For over 35 years, The Meadows has been a leading trauma and addiction treatment center. In that time, they have helped more than 20,000 patients in one of their three inpatient centers and 25,000 attendees in national workshops. The Meadows world-class team of Senior Fellows, Psychiatrists, Therapists and Counselors treat the symptoms of addiction and the underlying issues that cause lifelong patterns of self-destructive behavior. The Meadows, with 24 hour nursing and on-site physicians and psychiatrists, is a Level 1 psychiatric hospital that is accredited by the Joint Commission.
The surveys are in and the 2013 Alumni Retreat held from January 25 to January 27, 2013 is being called one of the best Alumni events in Meadows history! More than 75 people from around the country converged on the Franciscan Renewal Center in Paradise Valley, Arizona for three days to renew old friendships and attend some great lectures and workshops all while being immersed in The Meadows culture of acceptance, strength and hope.
Even though it rained throughout the event, nothing seemed to dampen the excitement or the experience. On the first evening, Wally P. demonstrated a rarely seen side of the 12 Step model in his ‘Back to Basics” lecture. Wally is known for his extensive research into how 12 Step programs began and although you may think this was just a boring talk about history… those who came would call it anything but that! Wally showed us how you could take someone through all the 12 Steps of Recovery in just a couple of hours. His unique blend of energy and humor kept everyone laughing.
On Saturday, The Meadows staff put on what could only be described as a Meadows Road Show which started with Dr. Shelly Uram’s presentation on “12 Steps, the Brain and You: A Case of Mistaken Identity and the Journey Home.” Dr. Uram explained that the journey home is reclaiming your true nature or reclaiming who you really are. She considers the 12 Steps a thorough method of going “home” because the Steps heal the “animal” brain in all of us. The brain stem is considered the “animal brain” because it is designed to keep us alive and procreate. Pain or discomfort are caused when it gets out of control or becomes unregulated. For those of you who were inpatients, you probably remember Dr. Uram’s presentations on how the brain stem, limbic brain and prefrontal cortex each respond to addiction.
The afternoon featured a series of break-out sessions designed to remind Alumni of the keys to their Meadows experience such as attachment and mindfulness, loneliness and addiction, self-care and self-regulation, and healthy esteem: building connection with self and others. Of course no Meadows event would be complete without a painting room so there was even a session on expressive painting! The rain continued Saturday night but it didn’t dampen the fun. The evening was filled with laughter thanks to two comics, Tony Vicich and Jim Vance who told very funny stories of their recovery while poking fun at members of the audience.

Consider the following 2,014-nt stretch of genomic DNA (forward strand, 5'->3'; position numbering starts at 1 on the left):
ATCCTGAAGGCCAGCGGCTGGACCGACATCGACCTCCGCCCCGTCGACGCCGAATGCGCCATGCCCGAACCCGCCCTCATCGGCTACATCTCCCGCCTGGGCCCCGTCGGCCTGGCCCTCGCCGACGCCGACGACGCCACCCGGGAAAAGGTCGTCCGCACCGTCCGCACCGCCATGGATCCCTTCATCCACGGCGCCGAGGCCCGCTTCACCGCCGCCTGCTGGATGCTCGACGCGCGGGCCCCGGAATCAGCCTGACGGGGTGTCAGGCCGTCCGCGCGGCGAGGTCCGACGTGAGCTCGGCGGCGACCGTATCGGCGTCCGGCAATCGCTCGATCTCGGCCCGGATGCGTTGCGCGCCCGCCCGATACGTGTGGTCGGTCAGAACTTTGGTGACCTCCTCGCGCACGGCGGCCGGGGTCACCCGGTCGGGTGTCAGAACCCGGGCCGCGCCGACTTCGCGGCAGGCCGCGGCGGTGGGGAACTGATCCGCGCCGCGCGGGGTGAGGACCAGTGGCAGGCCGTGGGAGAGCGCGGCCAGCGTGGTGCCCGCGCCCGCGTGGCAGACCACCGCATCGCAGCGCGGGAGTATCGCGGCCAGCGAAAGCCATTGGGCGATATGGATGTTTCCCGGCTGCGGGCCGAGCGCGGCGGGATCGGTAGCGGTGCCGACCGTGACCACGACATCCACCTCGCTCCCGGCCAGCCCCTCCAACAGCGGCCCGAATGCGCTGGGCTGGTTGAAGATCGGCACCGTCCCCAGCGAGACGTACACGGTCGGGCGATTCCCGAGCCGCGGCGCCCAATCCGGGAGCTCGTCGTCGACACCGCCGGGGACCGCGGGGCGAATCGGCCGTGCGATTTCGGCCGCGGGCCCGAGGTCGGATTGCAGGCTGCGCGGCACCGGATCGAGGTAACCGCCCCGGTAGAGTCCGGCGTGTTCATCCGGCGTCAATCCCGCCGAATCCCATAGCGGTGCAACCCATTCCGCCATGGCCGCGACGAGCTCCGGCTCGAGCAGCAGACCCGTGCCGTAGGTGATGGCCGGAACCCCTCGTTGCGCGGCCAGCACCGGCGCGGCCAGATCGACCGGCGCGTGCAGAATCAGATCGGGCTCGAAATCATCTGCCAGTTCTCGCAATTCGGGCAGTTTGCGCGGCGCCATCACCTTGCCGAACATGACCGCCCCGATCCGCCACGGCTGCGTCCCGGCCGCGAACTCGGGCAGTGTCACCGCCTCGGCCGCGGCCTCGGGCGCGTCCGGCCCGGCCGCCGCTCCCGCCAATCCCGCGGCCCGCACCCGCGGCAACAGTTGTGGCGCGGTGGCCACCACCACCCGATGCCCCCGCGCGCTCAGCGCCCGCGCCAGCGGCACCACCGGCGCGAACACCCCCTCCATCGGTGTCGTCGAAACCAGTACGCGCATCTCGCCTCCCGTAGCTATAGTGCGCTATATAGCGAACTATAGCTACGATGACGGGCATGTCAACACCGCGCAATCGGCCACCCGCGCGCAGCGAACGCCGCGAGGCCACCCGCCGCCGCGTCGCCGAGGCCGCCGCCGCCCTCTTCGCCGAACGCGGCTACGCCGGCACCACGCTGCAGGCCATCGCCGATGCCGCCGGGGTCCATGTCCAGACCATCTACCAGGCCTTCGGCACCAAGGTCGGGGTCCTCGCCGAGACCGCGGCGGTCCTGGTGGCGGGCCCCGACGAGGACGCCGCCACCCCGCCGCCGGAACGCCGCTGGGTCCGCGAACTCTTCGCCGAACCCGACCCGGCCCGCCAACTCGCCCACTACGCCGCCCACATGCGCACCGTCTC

Perhaps the best was saved for last because on Sunday there were two information packed presentations by Dr. Jon Caldwell and John Bradshaw. Dr. Caldwell spoke on befriending our true nature. He described how we attach our identity to things that can go away like cars, jobs, friends and money. However, he says the truth is that to befriend our true nature, we have to create an intention to befriend it, love whatever it is, and then be that love.
Finally, there was John Bradshaw. In what most considered the key-note address, Mr. Bradshaw spoke on gratitude and the work he is doing for his latest book. Perhaps one of the most interesting messages he shared is that it is important for people with traumatic pain to grieve that pain and then move on. He says there is no reason to hold onto it. Yes, it is part of who we are, but it is not our defining quality as he learned many years ago when someone told him that “suffering is ordinary” and that all of us are called upon to do something utterly unique or out of the ordinary.
He then went on to talk about how important gratitude has become in his life and suggested that everyone in the audience create an inventory of gratitude that can be reviewed when times get rough.
Besides the lectures, there were 12 Step Meetings, Yoga, Meditation and Tai Chi classes. There was truly a taste of everything that helps set The Meadows Program apart from the rest. So if you didn’t make it to Arizona for this annual event, be sure to plan on attending next year because we promise it is only going to get better!